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Vote For Feature Tractor March 2018

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Poll: Feature Tractor March 2018 (41 member(s) have cast votes)

Which tractor should be featured?

  1. MW PlowTrac by B10Dave (7 votes [17.07%])

    Percentage of vote: 17.07%

  2. 1955 Gravel Model L by James Bosma (1 votes [2.44%])

    Percentage of vote: 2.44%

  3. 1934 Sears Handiman by Rustysteele (6 votes [14.63%])

    Percentage of vote: 14.63%

  4. David Bradley 917.575112 by 1RUSTYNUT (1 votes [2.44%])

    Percentage of vote: 2.44%

  5. 1940 Standard Twin by 1940Twin (21 votes [51.22%])

    Percentage of vote: 51.22%

  6. Simplicity H by twowheeler63 (1 votes [2.44%])

    Percentage of vote: 2.44%

  7. Wiseacre Tractor by GTpicker01 (4 votes [9.76%])

    Percentage of vote: 9.76%


#1 DougT ONLINE  


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Posted February 01, 2018 - 02:52 PM

Voting for GTtalk Featured Tractor of the Month for the month of March has now officially started and will end the last day of Febuary. This month's theme is walk behinds.

The winner will be featured on the GTtalk Home Page for the entire month of March and in our Featured Tractor Section for infinity. 

We have 7 nominations this month. Before voting please be sure to check out all the entries in the posts below. Let the Voting Begin!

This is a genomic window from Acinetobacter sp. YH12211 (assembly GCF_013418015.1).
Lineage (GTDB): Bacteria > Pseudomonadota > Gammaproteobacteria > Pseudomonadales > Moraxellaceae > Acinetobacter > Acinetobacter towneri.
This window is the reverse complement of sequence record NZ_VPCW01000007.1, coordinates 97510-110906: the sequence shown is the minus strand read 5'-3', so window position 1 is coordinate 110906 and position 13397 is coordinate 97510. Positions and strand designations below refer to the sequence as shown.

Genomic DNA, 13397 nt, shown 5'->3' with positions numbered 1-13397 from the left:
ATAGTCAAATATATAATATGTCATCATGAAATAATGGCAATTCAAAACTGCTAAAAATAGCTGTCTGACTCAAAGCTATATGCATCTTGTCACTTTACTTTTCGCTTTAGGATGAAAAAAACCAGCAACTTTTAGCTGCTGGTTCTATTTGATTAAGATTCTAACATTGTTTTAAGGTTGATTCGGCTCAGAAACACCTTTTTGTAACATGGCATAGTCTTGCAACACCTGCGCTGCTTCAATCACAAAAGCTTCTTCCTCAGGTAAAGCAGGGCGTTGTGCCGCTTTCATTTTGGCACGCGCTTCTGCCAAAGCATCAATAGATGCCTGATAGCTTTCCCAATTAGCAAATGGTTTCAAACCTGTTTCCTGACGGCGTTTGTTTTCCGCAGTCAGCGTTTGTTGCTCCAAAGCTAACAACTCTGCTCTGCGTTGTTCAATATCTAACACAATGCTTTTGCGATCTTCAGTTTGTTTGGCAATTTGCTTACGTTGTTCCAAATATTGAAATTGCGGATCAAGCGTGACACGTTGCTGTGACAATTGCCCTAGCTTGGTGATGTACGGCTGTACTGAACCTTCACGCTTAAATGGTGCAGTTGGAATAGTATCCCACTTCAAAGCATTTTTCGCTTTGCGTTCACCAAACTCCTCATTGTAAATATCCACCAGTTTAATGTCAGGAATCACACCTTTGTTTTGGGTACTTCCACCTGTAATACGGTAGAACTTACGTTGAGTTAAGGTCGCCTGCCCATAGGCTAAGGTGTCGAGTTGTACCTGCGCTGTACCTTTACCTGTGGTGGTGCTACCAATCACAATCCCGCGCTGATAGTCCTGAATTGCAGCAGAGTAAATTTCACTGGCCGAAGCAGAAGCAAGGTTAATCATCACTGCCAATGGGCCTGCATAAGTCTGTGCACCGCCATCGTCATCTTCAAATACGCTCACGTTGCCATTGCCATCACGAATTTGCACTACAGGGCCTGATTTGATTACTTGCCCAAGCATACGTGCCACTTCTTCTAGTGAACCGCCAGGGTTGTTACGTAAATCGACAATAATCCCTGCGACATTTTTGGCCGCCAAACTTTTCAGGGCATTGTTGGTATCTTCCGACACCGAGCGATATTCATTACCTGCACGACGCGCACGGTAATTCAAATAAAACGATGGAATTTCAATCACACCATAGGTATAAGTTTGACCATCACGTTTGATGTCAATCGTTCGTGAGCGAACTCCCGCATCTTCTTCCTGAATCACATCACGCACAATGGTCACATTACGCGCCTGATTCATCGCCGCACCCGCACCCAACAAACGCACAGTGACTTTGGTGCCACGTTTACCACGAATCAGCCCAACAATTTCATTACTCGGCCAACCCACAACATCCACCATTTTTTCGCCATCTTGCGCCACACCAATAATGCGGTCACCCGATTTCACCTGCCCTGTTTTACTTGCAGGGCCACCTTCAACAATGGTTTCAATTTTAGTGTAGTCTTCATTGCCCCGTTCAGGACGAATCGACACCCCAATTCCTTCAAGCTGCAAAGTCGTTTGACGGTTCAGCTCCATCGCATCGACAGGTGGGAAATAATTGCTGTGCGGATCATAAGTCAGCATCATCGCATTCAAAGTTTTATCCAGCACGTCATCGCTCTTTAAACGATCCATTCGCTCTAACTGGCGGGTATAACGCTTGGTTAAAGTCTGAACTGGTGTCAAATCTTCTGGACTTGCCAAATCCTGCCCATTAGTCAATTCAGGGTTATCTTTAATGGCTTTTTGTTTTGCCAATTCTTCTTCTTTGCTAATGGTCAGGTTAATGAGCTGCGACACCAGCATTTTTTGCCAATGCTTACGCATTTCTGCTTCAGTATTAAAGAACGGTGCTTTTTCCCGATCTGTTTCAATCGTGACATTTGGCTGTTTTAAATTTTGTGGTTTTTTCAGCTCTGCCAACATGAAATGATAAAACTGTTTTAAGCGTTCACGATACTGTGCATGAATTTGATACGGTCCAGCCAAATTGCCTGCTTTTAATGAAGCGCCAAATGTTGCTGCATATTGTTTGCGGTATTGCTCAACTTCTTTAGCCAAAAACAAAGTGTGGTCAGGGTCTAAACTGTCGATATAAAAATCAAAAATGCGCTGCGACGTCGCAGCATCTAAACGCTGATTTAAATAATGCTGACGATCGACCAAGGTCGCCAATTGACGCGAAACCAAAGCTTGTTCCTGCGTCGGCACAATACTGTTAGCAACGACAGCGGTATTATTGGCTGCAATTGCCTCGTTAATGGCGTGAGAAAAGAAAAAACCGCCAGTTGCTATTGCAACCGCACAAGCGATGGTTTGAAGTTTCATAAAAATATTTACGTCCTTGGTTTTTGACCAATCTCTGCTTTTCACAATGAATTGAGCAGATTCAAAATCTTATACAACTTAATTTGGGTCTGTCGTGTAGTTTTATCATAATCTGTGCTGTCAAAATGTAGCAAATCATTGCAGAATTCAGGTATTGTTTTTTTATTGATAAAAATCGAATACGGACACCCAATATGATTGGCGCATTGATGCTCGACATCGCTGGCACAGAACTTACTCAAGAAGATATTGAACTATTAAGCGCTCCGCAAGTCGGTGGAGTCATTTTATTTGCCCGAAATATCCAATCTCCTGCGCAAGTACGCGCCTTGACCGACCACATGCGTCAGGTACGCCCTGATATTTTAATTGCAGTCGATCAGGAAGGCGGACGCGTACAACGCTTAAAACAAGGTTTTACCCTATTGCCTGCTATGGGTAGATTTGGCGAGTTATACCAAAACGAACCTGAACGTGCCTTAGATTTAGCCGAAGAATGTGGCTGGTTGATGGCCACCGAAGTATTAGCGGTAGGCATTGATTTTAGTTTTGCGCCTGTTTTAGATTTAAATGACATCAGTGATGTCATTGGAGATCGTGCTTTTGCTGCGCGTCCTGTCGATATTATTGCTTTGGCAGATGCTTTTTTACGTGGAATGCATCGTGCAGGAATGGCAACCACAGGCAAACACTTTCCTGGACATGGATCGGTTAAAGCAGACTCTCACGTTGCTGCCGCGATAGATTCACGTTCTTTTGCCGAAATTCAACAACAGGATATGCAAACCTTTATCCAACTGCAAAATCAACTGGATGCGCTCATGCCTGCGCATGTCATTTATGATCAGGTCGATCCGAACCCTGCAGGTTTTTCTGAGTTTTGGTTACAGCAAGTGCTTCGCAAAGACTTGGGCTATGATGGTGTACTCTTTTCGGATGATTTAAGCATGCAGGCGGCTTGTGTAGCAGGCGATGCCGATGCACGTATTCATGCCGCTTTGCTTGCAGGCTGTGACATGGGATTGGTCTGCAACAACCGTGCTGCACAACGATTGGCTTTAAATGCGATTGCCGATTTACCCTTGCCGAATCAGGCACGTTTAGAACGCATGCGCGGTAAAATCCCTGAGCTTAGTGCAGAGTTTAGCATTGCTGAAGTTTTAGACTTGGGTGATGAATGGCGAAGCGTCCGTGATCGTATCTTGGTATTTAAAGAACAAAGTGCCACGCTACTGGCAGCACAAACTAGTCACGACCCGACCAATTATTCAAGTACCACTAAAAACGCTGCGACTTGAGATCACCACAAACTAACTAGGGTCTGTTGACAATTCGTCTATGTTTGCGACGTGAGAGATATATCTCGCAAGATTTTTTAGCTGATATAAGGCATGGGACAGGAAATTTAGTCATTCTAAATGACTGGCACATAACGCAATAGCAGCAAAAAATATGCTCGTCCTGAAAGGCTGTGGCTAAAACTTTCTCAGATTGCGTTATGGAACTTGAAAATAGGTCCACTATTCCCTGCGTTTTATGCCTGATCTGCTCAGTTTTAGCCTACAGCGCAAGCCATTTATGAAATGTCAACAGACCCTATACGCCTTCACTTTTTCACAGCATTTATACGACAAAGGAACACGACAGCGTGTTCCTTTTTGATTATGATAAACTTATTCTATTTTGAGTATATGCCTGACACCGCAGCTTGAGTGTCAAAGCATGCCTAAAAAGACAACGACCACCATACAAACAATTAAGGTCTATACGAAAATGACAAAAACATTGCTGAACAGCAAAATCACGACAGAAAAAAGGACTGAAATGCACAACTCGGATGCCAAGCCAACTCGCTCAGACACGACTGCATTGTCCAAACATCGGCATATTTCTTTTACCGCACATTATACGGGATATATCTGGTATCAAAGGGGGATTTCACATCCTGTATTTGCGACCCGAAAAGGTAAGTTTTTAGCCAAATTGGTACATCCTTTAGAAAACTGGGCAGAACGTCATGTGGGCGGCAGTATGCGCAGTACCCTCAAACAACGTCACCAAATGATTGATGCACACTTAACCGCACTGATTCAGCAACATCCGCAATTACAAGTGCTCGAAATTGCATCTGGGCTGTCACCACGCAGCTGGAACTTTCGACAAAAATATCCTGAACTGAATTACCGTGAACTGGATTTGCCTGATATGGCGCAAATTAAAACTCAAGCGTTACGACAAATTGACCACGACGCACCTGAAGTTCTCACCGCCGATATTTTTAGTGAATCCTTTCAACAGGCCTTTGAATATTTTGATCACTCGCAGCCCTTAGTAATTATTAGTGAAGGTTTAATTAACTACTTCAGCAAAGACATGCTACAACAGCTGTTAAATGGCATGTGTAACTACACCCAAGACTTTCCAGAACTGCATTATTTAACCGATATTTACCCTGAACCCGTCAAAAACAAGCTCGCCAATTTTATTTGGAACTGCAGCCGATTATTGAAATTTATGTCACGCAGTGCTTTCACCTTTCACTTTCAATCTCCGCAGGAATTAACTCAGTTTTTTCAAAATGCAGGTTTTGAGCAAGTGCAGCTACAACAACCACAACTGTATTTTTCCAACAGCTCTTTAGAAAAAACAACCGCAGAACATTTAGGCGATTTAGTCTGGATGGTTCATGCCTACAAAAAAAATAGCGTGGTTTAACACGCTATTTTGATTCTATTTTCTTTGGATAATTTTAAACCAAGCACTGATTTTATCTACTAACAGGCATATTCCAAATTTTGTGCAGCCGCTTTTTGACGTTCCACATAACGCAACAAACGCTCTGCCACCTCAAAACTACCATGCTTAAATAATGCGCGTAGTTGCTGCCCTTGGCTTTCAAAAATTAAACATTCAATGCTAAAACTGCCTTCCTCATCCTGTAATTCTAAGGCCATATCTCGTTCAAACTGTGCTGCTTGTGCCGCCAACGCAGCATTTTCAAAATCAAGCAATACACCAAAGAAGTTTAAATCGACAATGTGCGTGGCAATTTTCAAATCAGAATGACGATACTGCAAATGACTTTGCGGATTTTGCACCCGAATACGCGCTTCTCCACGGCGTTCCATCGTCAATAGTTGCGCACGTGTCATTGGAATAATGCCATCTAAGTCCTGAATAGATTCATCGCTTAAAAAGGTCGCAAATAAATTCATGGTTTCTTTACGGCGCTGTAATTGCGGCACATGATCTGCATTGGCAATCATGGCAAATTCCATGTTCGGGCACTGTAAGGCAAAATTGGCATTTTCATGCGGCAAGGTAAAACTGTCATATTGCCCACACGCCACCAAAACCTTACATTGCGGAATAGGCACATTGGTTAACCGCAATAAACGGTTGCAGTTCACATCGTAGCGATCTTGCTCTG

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#2 B10Dave OFFLINE  



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Posted February 06, 2018 - 07:53 PM

  Well; this contest is certainly off to a slow start. I will enter my MW PlowTrac walk behind. It has been repowered with a 5hp newer Briggs but the rest is all original. I originally purchased the roller and cart from a friend in western NY and picked them up at the Steam Show in Canandaigua. After some thought I decided that the roller and cart should remain with the tractor they came with so I contacted John and made a deal for the tractor and reel mower. After a 280 mile round trip the collection was reunited.

  The Plow Trac is as far as I know the equivalent to the Simplicity FC without the hood. It came with a 4hp engine and 3 spds forward and reverse. There is also a planetary set on the axle to double the number of gears. This tractor is one of 4 Simplicity built walk behinds I own....Dave